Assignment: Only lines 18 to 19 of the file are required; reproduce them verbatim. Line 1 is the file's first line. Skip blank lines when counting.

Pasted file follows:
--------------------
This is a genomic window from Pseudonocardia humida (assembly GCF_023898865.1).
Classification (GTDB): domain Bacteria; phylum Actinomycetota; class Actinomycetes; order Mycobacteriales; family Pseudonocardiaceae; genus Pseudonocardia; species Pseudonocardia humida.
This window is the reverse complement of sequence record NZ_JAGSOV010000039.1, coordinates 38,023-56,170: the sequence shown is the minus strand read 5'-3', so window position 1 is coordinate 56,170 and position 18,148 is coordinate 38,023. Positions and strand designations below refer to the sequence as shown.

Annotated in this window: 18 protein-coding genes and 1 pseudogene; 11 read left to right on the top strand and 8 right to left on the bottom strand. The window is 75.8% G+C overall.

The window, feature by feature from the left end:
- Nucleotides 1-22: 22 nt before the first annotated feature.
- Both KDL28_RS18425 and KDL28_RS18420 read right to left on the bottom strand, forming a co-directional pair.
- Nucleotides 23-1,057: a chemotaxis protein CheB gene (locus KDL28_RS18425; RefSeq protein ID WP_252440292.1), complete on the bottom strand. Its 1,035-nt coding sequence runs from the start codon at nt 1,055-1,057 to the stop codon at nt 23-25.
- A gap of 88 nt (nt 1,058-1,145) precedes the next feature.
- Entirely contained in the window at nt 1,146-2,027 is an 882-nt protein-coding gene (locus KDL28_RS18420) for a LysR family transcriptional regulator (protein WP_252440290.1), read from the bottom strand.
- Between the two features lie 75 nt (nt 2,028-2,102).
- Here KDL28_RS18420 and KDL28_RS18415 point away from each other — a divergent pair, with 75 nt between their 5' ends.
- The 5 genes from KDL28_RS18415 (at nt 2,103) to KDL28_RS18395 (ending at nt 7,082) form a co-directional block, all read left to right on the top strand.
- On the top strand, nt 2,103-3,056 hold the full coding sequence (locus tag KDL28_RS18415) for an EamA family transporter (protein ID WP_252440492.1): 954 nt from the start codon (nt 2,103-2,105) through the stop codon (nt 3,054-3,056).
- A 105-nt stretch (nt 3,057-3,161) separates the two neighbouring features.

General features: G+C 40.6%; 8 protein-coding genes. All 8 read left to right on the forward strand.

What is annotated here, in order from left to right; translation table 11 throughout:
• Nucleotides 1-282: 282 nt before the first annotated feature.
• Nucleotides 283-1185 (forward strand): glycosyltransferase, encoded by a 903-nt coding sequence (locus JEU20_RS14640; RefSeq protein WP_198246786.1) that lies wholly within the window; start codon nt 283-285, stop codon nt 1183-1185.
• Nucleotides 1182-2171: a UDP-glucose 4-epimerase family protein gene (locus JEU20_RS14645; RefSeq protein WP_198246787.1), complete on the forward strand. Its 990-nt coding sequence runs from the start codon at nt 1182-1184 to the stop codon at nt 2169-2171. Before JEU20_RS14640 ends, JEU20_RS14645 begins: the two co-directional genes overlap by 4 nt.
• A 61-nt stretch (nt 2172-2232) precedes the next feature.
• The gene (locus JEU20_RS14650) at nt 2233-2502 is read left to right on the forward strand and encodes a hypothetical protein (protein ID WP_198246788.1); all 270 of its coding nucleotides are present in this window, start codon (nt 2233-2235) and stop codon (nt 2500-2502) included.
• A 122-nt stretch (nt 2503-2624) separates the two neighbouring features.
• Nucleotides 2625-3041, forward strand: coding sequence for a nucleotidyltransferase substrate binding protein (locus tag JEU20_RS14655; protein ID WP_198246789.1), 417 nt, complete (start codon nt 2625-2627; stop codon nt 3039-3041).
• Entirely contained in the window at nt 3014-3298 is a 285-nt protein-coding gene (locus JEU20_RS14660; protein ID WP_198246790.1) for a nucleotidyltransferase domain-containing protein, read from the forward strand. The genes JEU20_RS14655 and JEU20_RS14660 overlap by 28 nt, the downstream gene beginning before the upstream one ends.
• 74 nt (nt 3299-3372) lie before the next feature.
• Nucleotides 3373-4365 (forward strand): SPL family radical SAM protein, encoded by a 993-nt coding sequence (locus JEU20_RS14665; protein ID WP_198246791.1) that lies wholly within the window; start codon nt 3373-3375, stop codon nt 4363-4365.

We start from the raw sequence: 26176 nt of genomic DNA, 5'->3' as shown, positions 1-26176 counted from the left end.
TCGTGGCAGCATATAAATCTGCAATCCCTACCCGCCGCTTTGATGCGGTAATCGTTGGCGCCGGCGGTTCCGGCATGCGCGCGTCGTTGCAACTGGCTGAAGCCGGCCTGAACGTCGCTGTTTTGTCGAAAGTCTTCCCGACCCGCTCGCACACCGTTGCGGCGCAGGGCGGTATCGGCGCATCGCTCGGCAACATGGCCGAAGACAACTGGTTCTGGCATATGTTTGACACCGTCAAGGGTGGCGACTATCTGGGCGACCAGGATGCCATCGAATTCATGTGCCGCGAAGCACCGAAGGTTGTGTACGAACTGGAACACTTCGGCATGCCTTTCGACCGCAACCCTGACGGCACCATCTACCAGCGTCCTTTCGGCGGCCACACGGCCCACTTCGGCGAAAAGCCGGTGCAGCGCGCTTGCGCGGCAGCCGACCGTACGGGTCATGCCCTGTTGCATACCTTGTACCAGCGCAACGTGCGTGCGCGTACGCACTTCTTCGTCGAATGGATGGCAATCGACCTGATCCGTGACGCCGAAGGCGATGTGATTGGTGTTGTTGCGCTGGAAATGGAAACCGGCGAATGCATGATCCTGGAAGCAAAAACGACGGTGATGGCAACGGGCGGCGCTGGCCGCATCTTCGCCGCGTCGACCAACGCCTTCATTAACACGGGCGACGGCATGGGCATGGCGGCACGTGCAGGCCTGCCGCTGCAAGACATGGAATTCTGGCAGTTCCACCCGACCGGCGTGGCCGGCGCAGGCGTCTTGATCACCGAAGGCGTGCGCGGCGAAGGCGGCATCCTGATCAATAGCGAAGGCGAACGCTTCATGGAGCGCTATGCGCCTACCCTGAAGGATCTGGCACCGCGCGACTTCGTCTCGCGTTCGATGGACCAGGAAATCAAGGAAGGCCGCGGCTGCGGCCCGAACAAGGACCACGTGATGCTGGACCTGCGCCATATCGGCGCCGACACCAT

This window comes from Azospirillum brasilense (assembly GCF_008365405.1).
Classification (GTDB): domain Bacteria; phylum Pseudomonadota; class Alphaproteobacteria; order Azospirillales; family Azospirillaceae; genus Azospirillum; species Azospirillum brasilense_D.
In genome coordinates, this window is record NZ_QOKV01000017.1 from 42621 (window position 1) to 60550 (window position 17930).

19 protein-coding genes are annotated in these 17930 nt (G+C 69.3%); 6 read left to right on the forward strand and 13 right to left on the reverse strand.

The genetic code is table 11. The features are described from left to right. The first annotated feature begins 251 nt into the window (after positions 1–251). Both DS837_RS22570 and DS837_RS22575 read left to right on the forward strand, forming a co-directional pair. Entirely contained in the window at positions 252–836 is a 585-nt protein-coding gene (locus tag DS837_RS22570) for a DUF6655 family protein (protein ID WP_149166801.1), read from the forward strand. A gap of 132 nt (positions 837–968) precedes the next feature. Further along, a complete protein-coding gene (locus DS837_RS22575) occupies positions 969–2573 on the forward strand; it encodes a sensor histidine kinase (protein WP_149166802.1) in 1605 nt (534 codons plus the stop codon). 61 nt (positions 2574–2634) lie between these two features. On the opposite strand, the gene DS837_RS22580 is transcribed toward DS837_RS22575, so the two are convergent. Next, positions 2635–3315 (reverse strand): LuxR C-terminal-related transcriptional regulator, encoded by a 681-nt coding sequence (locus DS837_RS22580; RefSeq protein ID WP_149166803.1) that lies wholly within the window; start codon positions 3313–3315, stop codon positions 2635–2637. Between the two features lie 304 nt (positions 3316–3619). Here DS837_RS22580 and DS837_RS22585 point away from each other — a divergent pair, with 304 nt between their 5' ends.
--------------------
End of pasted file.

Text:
• Nucleotides 1-282: 282 nt before the first annotated feature.
• Nucleotides 283-1185 (forward strand): glycosyltransferase, encoded by a 903-nt coding sequence (locus JEU20_RS14640; RefSeq protein WP_198246786.1) that lies wholly within the window; start codon nt 283-285, stop codon nt 1183-1185.